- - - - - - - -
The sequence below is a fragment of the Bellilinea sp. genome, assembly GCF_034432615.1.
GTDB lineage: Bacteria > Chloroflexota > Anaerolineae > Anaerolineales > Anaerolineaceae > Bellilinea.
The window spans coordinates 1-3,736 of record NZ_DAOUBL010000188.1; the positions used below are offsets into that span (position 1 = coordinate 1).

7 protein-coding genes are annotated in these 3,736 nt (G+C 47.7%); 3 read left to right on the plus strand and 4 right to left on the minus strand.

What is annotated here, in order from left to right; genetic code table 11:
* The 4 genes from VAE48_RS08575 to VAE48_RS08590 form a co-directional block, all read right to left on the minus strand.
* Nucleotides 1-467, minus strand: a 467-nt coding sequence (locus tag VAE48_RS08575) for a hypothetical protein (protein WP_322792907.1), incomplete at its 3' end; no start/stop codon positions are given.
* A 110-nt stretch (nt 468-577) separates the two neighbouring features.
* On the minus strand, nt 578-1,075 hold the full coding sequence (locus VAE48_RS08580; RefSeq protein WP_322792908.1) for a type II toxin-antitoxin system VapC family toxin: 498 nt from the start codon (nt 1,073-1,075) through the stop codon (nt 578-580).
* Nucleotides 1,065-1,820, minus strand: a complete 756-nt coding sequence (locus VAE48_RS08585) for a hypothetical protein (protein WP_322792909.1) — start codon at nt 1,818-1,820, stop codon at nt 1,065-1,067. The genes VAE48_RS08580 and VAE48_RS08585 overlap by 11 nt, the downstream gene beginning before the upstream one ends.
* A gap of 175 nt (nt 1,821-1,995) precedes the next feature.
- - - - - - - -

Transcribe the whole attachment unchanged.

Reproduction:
The sequence below is a fragment of the Bellilinea sp. genome, assembly GCF_034432615.1.
GTDB lineage: Bacteria > Chloroflexota > Anaerolineae > Anaerolineales > Anaerolineaceae > Bellilinea.
The window spans coordinates 1-3,736 of record NZ_DAOUBL010000188.1; the positions used below are offsets into that span (position 1 = coordinate 1).

7 protein-coding genes are annotated in these 3,736 nt (G+C 47.7%); 3 read left to right on the plus strand and 4 right to left on the minus strand.

What is annotated here, in order from left to right; genetic code table 11:
* The 4 genes from VAE48_RS08575 to VAE48_RS08590 form a co-directional block, all read right to left on the minus strand.
* Nucleotides 1-467, minus strand: a 467-nt coding sequence (locus tag VAE48_RS08575) for a hypothetical protein (protein WP_322792907.1), incomplete at its 3' end; no start/stop codon positions are given.
* A 110-nt stretch (nt 468-577) separates the two neighbouring features.
* On the minus strand, nt 578-1,075 hold the full coding sequence (locus VAE48_RS08580; RefSeq protein WP_322792908.1) for a type II toxin-antitoxin system VapC family toxin: 498 nt from the start codon (nt 1,073-1,075) through the stop codon (nt 578-580).
* Nucleotides 1,065-1,820, minus strand: a complete 756-nt coding sequence (locus VAE48_RS08585) for a hypothetical protein (protein WP_322792909.1) — start codon at nt 1,818-1,820, stop codon at nt 1,065-1,067. The genes VAE48_RS08580 and VAE48_RS08585 overlap by 11 nt, the downstream gene beginning before the upstream one ends.
* A gap of 175 nt (nt 1,821-1,995) precedes the next feature.